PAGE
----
Trying to round up Walt Holmes and Diquion Jones for an interview was as difficult as their description of rounding up cattle. Actually, I think I had a harder time than they do when it comes to rounding up. No surprise there, as these two are the only two men herding our cattle with John Benoit, the Director of all the livestock at White Oak Pastures.
Walt has been working with Will Harris since 2004, and even though “Quan” recently joined the White Oak Pastures team this past year, it appears that he will be learning from the most experienced cattleman here, besides Will, of course. John is quick to give Walt and Quan recognition for their hard work and dedication. “Those two men literally work 7 days a week and don’t leave until the job is done. It is important for our customers to know how we feed our hay in a strategic manner and a certain way to bring new life to the land. This time of year our entire lives change and involve nothing but feeding thousands of cows worth millions of dollars. I help them when I don’t have other chores since their sole duty is hay. Walt has worked here the longest among all employees. I believe this year marks his 14th year on the farm and he has great stories about how everything has changed. He is full of knowledge. All the trees you see around the farm? He planted by hand, alone.” Since Quan joined White Oak Pastures within the last year, he has had the advantage of first-hand knowledge available to him during all those hours of hard work! He also has a few interesting tales to share as well!
Even though Walt and Quan work seven days a week, eight or nine hours a day, year-round, this time of year they have a day or two that may not be quite as long as the others. During the colder months, they drive twenty miles one way, every day to get hay. The big herd eats about 26 bales of hay a day. There are about fifteen different paddocks in which Walt and Quan rotate the cattle and they can rattle off the names of those pastures like nobody’s business! Along with those 15-20 paddocks comes an astonishing amount of fencing and fencing appears to be an ongoing project. Fencing is also something Walt has done, but now there is a fencing crew that focuses on fencing alone. Walt remembers a time when all the cattle were kept in one big field. They would rotate from one big field to the next, but with the rotational grazing model, they are moving smaller herds into fifteen or twenty small paddocks more frequently. The Department of Transportation built a tunnel under Highway 27 in order for the cattle to move safely from the pastures on one side of the busy highway to the other. Quan said he uses the tunnel for shelter when a storm comes up.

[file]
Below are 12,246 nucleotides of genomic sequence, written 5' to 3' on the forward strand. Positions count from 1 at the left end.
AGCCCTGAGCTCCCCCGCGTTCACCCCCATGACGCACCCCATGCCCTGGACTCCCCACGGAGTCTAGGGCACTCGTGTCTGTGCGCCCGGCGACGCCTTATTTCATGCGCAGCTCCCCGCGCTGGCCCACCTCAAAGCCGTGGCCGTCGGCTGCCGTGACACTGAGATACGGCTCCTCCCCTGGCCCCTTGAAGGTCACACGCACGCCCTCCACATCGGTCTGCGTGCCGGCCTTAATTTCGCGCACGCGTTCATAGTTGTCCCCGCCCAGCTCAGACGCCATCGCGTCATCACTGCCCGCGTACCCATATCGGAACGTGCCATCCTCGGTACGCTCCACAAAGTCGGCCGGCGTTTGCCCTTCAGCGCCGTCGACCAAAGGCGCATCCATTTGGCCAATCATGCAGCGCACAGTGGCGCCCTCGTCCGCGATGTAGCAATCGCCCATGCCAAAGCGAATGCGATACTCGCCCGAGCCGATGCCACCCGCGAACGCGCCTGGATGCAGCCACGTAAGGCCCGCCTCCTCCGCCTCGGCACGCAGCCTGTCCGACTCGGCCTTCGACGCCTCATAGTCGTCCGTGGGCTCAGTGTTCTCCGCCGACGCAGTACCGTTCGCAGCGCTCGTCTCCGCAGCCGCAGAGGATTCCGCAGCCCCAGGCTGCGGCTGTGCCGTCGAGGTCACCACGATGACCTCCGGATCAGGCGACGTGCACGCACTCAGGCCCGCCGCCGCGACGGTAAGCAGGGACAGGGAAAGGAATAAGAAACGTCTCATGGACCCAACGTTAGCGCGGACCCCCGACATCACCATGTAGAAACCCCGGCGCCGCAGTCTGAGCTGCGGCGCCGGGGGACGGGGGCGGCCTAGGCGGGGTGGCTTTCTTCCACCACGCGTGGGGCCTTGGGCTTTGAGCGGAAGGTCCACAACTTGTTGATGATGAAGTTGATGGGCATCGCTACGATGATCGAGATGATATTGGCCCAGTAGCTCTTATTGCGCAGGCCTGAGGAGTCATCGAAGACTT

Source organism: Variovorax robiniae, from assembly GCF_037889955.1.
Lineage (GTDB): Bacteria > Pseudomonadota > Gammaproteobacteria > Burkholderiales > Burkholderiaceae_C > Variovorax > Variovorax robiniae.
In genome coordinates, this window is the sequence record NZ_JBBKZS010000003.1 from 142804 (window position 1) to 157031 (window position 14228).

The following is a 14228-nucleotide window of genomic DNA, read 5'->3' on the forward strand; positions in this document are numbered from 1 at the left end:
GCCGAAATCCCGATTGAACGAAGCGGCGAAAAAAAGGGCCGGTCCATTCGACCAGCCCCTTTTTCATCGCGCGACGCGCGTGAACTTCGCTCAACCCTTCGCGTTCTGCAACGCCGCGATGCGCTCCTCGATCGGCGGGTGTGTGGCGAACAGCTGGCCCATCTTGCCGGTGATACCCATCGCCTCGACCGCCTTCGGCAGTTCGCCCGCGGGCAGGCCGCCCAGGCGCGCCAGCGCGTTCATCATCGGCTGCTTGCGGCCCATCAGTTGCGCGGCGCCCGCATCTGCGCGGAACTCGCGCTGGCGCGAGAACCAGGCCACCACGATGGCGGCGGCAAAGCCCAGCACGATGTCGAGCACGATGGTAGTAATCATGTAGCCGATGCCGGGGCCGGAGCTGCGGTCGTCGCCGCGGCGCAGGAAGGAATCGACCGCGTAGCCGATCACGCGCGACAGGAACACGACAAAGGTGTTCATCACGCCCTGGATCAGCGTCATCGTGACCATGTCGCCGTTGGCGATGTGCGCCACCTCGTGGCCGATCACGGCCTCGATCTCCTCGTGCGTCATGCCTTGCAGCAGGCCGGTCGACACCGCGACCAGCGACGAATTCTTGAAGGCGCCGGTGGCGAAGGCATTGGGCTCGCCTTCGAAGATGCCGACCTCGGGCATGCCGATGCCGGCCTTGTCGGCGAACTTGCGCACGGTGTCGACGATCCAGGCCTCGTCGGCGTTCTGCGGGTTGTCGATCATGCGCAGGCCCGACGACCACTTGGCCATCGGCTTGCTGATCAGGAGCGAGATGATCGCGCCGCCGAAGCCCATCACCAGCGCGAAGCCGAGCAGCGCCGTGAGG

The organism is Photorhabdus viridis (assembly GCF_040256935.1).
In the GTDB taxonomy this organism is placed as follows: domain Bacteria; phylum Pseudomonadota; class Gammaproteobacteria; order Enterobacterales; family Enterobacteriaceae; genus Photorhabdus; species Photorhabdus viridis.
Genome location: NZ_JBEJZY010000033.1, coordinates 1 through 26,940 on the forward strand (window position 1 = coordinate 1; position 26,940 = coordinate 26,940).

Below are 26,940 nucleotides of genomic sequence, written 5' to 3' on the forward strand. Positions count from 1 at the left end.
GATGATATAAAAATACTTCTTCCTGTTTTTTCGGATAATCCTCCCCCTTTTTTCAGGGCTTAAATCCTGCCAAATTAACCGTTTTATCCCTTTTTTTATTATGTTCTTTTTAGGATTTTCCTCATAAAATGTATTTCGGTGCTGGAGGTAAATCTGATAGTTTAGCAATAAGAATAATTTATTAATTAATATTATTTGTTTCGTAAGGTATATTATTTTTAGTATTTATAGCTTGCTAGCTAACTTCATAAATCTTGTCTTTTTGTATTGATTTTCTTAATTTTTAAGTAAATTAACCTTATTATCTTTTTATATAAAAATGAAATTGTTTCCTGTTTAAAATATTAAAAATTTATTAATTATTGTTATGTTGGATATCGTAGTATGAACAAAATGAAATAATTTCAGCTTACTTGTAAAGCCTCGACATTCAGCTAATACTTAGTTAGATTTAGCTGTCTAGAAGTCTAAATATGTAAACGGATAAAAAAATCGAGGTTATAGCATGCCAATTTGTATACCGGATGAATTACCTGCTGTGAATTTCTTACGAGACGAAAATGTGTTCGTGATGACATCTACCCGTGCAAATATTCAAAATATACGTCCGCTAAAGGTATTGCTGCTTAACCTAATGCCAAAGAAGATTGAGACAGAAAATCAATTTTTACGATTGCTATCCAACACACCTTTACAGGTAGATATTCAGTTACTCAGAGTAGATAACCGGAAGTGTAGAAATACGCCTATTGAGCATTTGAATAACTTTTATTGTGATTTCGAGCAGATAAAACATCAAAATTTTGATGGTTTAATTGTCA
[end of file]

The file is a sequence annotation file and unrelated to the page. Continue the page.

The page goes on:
Walt and Quan have spent the better part of winter feeding the cattle haylage and minerals in what Walt describes as “cafeteria-style” eating. Approximately 20 different minerals are separated from each other in a feeding trailer that, in fact, is similar to a buffet. Walt and Quan keep records of the amounts of haylage and minerals the cows are fed. “Right now the cows are eating rye grass and clover that we planted in October. We will probably burn off the remainder of it and the Tiff 85 and Bahia, our warm season perennials, are growing now,” says Walt. Quan followed with “This is my favorite time of the year, when they are eating the grass.” Walt and Quan make sure the herd has water. When the herd is in a pasture without a well, they haul portable troughs of water to the field in which the cattle are grazing and run pipe to the trough. They also tag and weigh the cattle, then scan the information to monitor the weight gain of each cow. The weight is important because that determines the point at which a cow is slaughtered.
Just as the paddocks are separated into sections, our cattle are separated as well, depending on whether they are heifers, bulls, or offspring, and also according to different sizes. Walt and Quan can explain the reason for the division, the weaning process, the breeding cycles and the characteristics of the cattle. It often takes some ingenuity to get the cattle to walk where they want them to go, mainly through the tunnel or gates. That’s not something cattle really want to do, so none of these men have done this without repercussions. They have been chased, kicked, and knocked to the ground. “I was talking trash to get a girl cow through the gate (trying to get her to move) and she heard me. By the time I turned around, she hit me in the legs,” admits Quan. Walt said he let a bull out of the shoot and it turned around when John was busy doing something else and the bull hit John in the back. He went on to say when John got up, before John could do anything, the bull hit him again.They watch as the alpha bull stakes his claim on the heifer, and the loser runs off. They watch as “one cow will help another one out.” They watch the cattle move towards them when they hear the motor of the their truck. They watch the cattle stand at the gate and wait because they want to go “where the grass is greener” since they have grazed that field. They watch as the cattle approach them while they are bringing them fresh hay with a tractor. These herdsmen watch, and learn, and know these cattle. What I don’t think they seem to realize, because they are so focused on the task at hand, is that what they do every day is appreciated by people all across the United States. We are proud of our two herdsmen, Walt and Quan, and we thank them for their nonstop dedication and hard work.